How to Prepare Your Business for Severe Wet Weather
As rainy season sets in and snow melts, flooding and mudslides can become a major hazard to your business. These risks shouldn’t be taken lightly, as water damage is among the most costly types of weather-related damage to clean up and repair.
According to the National Flood Insurance Program, the cost of cleaning up a 1,000-square-foot space can easily run upwards of $20,000. Beyond the direct costs, businesses also risk losing valuable business assets and income due to shutting down their operations to clean up damage or because of a weather-related power outage.
Given all these potential costs and risks, it’s essential to
prepare your business for severe wet weather
. Here are some ways to prepare:
Know your flooding risks.
Flooding can happen anywhere, but there are certain areas that are especially prone to it. Know how much risk you face so you can determine how much protection you need.
If your business is near a body of water, such as a river, lake or ocean, odds of flooding are generally much higher than if you’re far from water. That said, flash flooding, melting snow and other factors can cause flooding just about anywhere. In fact, about 20% of flood insurance claims come from low-to-moderate risk flood areas, according to FloodSmart.gov. Their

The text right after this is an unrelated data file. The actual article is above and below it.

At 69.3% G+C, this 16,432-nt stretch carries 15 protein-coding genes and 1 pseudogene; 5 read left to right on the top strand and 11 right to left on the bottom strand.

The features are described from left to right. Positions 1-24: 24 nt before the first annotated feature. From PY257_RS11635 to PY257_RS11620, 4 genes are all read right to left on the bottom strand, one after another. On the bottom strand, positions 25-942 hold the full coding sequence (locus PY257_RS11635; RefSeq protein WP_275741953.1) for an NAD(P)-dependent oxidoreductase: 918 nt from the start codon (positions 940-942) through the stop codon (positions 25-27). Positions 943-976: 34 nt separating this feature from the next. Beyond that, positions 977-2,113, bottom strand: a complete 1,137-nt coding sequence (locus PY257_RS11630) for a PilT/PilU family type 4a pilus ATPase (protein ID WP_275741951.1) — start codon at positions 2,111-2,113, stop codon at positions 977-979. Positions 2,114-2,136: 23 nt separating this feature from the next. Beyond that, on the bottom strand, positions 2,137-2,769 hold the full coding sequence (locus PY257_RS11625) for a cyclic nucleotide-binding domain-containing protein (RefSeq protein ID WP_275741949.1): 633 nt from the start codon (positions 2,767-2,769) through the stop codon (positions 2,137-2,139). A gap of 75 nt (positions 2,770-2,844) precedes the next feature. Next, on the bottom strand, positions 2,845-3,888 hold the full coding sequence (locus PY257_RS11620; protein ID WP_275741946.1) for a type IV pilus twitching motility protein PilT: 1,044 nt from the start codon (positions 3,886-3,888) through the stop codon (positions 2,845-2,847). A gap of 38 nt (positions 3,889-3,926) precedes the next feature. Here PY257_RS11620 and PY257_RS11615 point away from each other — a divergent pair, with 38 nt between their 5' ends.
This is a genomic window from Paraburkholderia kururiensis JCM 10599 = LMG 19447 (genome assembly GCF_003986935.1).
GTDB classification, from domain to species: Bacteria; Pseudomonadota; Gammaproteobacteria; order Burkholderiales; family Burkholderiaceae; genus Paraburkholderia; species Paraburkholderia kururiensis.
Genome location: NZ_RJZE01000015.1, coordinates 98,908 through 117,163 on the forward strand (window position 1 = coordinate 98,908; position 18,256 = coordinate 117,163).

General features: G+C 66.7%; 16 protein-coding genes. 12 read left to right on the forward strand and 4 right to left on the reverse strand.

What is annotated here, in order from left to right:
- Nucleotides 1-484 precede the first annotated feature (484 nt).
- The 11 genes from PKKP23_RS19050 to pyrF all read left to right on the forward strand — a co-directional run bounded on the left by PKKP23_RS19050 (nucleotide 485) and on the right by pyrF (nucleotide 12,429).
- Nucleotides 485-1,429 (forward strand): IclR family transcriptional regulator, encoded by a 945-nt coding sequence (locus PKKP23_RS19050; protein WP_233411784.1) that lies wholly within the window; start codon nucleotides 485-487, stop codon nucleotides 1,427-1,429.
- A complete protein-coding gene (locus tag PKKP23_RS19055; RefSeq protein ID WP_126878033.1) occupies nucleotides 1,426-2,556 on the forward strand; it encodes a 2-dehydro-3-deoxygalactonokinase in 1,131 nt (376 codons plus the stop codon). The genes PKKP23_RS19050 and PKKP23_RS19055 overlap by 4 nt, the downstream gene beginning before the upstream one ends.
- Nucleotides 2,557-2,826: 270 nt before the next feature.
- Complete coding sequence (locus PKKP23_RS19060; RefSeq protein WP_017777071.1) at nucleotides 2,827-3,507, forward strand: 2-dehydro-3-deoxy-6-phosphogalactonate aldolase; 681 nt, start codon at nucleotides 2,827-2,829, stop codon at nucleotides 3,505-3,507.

One-Step Flood Risk Profile
tool lets you enter in your business’s address and find out your flood risk.
Bring your valuable assets to higher ground.
Basements and other low-lying areas are most vulnerable to flooding. Consider keeping your most important and valuable assets—whether paperwork, computers or other equipment—above ground level to reduce the chance of water damage. Also consider ways to protect those assets in case of water damage through the roof or due to a pipe burst, such as by keeping them in waterproof containers or covering them with water-resistant tarps.
“Flood-proof” your building.
Certain technologies may help you reduce the chance that water will flood into your facility and cause damage. Dry flood-proofing, for example, is a coating that businesses in flood-prone areas can have put on their buildings to prevent interior flooding. A commercial pump can help remove water that manages to seep into your facilities.
Have a severe weather continuity plan.
Beyond protecting your facilities, also shield your business operations from severe wet weather. Plan for how you will get your business up and running as quickly as possible after a disruptive weather event. Consider, for example, how you will access your key documents if you can’t access them at the office. Plan for how you will deal with a power outage and communicate your plans to your key employees, vendors and clients.
Have the right insurance coverage.
Businesses located in areas at high risk for flooding with a mortgage on their property may need to buy a
flood insurance policy
through the National Flood Insurance Program. But every business needs to make sure it’s protected against severe weather risks—which includes not just your property, but also your income. In the event severe weather disrupts your business, the right insurance should help you get your business back up and running as quickly as possible.
coverage check-up tool
can help you determine the right amount of coverage for your business.
THE HARFORD SMALL BIZ AHEAD
Content from and links to third party web sites other than those owned by Insurance Technologies Corporation (ITC) are offered as a service to readers. ITC was not involved in their production and is not responsible for their content.